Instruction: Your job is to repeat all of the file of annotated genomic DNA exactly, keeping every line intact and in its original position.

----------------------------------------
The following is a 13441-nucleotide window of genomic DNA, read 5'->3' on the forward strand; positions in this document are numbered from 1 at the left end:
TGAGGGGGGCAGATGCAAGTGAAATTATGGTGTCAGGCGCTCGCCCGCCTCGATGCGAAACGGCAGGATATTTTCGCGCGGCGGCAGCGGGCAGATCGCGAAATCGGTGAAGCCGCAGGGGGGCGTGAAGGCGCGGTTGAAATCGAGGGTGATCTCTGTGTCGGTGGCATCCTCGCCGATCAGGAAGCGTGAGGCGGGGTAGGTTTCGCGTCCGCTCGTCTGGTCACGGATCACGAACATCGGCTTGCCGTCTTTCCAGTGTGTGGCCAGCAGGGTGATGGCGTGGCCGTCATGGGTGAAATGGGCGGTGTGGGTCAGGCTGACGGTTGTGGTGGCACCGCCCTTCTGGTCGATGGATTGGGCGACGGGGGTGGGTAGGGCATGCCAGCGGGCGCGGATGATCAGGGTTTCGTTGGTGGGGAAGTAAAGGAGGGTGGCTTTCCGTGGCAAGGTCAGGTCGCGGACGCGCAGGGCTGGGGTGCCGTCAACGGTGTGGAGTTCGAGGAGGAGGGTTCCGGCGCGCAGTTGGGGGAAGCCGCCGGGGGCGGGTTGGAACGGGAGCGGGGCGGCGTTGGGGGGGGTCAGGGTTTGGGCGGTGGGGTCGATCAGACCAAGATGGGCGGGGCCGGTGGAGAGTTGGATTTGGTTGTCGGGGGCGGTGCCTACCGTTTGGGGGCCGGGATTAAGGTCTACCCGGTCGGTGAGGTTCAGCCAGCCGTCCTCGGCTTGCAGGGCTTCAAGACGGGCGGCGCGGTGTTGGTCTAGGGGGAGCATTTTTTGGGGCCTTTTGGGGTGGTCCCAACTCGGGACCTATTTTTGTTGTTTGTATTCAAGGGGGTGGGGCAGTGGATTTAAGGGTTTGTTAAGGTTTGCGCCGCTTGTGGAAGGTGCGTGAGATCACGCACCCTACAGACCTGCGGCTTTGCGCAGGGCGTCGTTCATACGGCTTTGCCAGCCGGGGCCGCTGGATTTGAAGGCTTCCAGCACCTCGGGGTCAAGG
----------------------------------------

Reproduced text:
The following is a 13441-nucleotide window of genomic DNA, read 5'->3' on the forward strand; positions in this document are numbered from 1 at the left end:
TGAGGGGGGCAGATGCAAGTGAAATTATGGTGTCAGGCGCTCGCCCGCCTCGATGCGAAACGGCAGGATATTTTCGCGCGGCGGCAGCGGGCAGATCGCGAAATCGGTGAAGCCGCAGGGGGGCGTGAAGGCGCGGTTGAAATCGAGGGTGATCTCTGTGTCGGTGGCATCCTCGCCGATCAGGAAGCGTGAGGCGGGGTAGGTTTCGCGTCCGCTCGTCTGGTCACGGATCACGAACATCGGCTTGCCGTCTTTCCAGTGTGTGGCCAGCAGGGTGATGGCGTGGCCGTCATGGGTGAAATGGGCGGTGTGGGTCAGGCTGACGGTTGTGGTGGCACCGCCCTTCTGGTCGATGGATTGGGCGACGGGGGTGGGTAGGGCATGCCAGCGGGCGCGGATGATCAGGGTTTCGTTGGTGGGGAAGTAAAGGAGGGTGGCTTTCCGTGGCAAGGTCAGGTCGCGGACGCGCAGGGCTGGGGTGCCGTCAACGGTGTGGAGTTCGAGGAGGAGGGTTCCGGCGCGCAGTTGGGGGAAGCCGCCGGGGGCGGGTTGGAACGGGAGCGGGGCGGCGTTGGGGGGGGTCAGGGTTTGGGCGGTGGGGTCGATCAGACCAAGATGGGCGGGGCCGGTGGAGAGTTGGATTTGGTTGTCGGGGGCGGTGCCTACCGTTTGGGGGCCGGGATTAAGGTCTACCCGGTCGGTGAGGTTCAGCCAGCCGTCCTCGGCTTGCAGGGCTTCAAGACGGGCGGCGCGGTGTTGGTCTAGGGGGAGCATTTTTTGGGGCCTTTTGGGGTGGTCCCAACTCGGGACCTATTTTTGTTGTTTGTATTCAAGGGGGTGGGGCAGTGGATTTAAGGGTTTGTTAAGGTTTGCGCCGCTTGTGGAAGGTGCGTGAGATCACGCACCCTACAGACCTGCGGCTTTGCGCAGGGCGTCGTTCATACGGCTTTGCCAGCCGGGGCCGCTGGATTTGAAGGCTTCCAGCACCTCGGGGTCAAGG